I reached 10 miles and Bankend village in 1 hour 56 minutes.
At this point I stopped and decided it was time to try this gel I had to hopefully power me enough for the last 4 miles. I also rang Grant and asked if he’d bring me some water or juice as I was getting low. I’d been looking for a tap somewhere on route (sometimes farmers have taps on the fences to fill animal troughs) but there were none and, short of knocking on someone’s door, I was running the risk of dehydration if I didn’t get some water at least. The gel was not unpleasant, but wasn’t the nicest thing I’ve ever tried. It was a banana and strawberry mix and I wasn’t going to try and down it whilst running, or even walking!
When I set off I did feel re-energised. I think that was probably in my head because before I knew it my legs were starting to wobble. I ran on, waiting to see Grant’s van turning the corner any minute now and couldn’t work out why it was taking him as long. Then I remembered the lorry that had whizzed by me and started to worry that it’d put him off the road. It certainly stopped me from worrying about how I was feeling! Instead I had pictures of my husband and his wee blue van upside down in a ditch, wheels spinning in the air.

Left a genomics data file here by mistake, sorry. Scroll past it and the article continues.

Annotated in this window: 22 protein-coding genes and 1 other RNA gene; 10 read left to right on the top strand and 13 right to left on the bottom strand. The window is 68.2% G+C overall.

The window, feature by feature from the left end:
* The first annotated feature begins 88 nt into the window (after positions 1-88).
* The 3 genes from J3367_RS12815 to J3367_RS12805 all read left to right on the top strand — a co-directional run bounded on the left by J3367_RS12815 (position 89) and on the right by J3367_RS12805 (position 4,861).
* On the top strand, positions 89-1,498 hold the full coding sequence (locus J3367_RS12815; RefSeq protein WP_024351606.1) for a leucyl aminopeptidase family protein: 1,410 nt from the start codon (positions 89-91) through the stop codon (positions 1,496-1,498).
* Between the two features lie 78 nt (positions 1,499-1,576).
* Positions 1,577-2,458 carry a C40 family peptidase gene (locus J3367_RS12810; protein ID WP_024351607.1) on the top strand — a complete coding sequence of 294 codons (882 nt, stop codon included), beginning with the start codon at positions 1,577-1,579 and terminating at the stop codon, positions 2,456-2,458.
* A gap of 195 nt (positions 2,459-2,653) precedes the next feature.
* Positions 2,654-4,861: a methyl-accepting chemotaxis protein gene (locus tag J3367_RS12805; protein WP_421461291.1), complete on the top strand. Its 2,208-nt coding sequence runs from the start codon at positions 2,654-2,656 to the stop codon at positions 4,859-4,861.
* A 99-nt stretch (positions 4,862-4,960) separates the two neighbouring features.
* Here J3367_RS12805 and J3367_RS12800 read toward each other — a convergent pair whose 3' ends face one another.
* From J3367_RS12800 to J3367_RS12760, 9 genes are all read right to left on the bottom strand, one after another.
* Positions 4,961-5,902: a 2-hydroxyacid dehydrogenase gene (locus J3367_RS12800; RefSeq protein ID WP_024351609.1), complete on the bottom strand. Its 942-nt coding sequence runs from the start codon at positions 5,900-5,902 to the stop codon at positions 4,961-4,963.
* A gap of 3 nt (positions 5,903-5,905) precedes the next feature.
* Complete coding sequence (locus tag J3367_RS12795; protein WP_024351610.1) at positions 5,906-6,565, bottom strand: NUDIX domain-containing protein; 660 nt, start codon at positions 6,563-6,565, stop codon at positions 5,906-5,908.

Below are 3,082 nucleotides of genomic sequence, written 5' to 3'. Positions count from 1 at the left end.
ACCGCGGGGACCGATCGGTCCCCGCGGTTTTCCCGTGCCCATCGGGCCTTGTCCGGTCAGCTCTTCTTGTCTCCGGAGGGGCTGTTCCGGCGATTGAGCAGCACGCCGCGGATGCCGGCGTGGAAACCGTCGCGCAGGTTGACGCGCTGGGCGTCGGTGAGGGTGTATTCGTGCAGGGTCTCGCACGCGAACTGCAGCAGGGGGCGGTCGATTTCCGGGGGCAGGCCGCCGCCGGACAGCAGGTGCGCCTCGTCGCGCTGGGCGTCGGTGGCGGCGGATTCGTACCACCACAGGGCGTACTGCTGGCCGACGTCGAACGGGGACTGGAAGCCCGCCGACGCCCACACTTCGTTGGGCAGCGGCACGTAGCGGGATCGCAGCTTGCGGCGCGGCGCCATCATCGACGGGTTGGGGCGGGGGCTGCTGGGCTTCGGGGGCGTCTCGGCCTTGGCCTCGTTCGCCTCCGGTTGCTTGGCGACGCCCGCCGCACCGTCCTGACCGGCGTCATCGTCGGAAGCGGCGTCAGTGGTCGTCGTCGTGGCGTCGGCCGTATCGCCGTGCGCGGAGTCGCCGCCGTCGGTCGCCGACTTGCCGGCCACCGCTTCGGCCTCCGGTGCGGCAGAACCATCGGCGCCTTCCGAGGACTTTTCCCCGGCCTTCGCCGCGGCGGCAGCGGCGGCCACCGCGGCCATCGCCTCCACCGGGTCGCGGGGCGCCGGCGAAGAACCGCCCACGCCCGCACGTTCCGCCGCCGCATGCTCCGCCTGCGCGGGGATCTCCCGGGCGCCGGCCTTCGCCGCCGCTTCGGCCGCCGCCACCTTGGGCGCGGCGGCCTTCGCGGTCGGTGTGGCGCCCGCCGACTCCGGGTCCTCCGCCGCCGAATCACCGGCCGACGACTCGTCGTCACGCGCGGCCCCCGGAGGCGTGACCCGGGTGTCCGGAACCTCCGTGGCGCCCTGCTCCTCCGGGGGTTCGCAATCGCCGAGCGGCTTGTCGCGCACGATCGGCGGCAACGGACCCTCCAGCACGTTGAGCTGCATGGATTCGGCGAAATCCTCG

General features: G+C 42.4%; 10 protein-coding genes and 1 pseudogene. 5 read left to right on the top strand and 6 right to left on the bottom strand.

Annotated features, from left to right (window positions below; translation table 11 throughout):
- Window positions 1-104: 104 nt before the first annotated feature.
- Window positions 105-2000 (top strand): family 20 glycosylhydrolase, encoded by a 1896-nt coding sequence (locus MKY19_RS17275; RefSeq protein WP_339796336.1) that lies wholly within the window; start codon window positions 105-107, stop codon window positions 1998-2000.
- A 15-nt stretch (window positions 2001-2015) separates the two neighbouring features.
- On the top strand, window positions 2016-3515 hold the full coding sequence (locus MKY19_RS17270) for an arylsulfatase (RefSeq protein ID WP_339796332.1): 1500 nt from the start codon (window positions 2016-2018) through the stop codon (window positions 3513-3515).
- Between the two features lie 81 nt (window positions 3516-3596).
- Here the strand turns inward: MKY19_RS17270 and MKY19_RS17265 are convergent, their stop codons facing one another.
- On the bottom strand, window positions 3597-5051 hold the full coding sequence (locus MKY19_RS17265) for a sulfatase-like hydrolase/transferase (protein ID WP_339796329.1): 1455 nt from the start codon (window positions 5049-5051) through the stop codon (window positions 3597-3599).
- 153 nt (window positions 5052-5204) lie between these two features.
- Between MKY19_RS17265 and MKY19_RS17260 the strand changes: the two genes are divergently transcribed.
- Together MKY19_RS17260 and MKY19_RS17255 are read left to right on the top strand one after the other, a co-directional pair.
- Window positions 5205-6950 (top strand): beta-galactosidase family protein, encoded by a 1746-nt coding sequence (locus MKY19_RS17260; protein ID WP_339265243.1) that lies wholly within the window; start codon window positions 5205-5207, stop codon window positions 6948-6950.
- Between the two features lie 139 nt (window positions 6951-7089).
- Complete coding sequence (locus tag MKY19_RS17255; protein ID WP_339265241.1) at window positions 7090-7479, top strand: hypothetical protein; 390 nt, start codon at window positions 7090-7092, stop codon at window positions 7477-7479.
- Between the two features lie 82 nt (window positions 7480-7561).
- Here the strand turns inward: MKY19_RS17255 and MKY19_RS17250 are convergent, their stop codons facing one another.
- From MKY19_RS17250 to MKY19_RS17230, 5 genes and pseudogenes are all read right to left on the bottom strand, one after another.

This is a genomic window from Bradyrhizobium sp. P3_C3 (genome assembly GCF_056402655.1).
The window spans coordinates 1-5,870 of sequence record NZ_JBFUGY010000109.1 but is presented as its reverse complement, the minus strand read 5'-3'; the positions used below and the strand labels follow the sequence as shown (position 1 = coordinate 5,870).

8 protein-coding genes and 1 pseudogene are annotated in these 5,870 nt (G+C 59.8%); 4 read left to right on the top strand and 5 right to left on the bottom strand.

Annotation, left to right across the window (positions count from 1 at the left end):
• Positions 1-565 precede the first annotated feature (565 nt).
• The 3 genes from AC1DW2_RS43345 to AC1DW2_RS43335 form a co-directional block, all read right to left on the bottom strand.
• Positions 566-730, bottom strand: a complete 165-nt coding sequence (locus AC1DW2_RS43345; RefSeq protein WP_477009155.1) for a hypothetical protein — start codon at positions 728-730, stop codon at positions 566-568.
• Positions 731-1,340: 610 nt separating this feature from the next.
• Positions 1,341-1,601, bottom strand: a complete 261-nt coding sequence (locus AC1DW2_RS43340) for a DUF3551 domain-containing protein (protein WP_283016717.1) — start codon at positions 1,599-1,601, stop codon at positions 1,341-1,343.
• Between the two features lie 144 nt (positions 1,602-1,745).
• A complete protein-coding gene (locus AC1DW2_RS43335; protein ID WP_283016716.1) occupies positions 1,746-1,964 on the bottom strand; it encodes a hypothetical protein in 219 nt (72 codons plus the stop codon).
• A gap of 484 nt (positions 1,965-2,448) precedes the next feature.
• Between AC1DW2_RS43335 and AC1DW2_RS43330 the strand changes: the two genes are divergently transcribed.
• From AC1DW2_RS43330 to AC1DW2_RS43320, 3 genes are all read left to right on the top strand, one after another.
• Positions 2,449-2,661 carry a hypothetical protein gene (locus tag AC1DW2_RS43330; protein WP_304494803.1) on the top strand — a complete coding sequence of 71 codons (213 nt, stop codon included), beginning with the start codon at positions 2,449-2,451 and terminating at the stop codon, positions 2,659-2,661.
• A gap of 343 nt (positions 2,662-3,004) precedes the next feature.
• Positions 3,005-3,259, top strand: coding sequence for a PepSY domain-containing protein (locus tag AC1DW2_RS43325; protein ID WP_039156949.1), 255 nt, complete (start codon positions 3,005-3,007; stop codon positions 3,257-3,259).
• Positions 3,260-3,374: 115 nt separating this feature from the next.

And then I saw him.
Cycling along with a plastic bag hanging off the handle bars, presumably containing my drink! I was very relieved to see that he had both sets of arms and legs and a head still on his body!! We refilled my bottle and, once he’d put the chain back on his bike, set off for the last 2 miles.
By this time I just wanted to stop and the only way to make that happen was to run faster. So I did. From running 11 and 12 minute mile pace I suddenly started running 10 minute mile pace. Not quite negative splits, but not far off it.
13 miles in 2 hours 33
My ambition has been to run a half in 2 and a half hours. I think I can do that.
14.1 miles in 2:45:35
I have to admit that for the last mile I was clock watching and counting down the tenths of a mile until the magic number 14 appeared. When it did I stopped, cheered, waved my hands in the air (yes, Mr Corsa driver, that was me!) 14 miles. 14 of the longest miles in the world. All mine. I own you 14 miles. You are mine!
Today I ran from Here to Eternity.
At least that’s how it felt.
I came home and followed Danny Dreyer‘s advice and had a hot bath. Danny says that taking a cold bath doesn’t allow the toxins to escape as the blood flow is being inhibited in order to reduce inflammation. Instead a hot bath opens up the muscles and allows the blood to flow and take toxins away. He says that you can follow a hot bath with a cold one, but I thought some anti-inflammatory gel, such as Ibuprofen, would do the trick. So that’s what I’ve done. I’m up and mobile, cleaned out the chucks, made lunch and done some household chores. Tomorrow might be a different story, but I have my magic gel!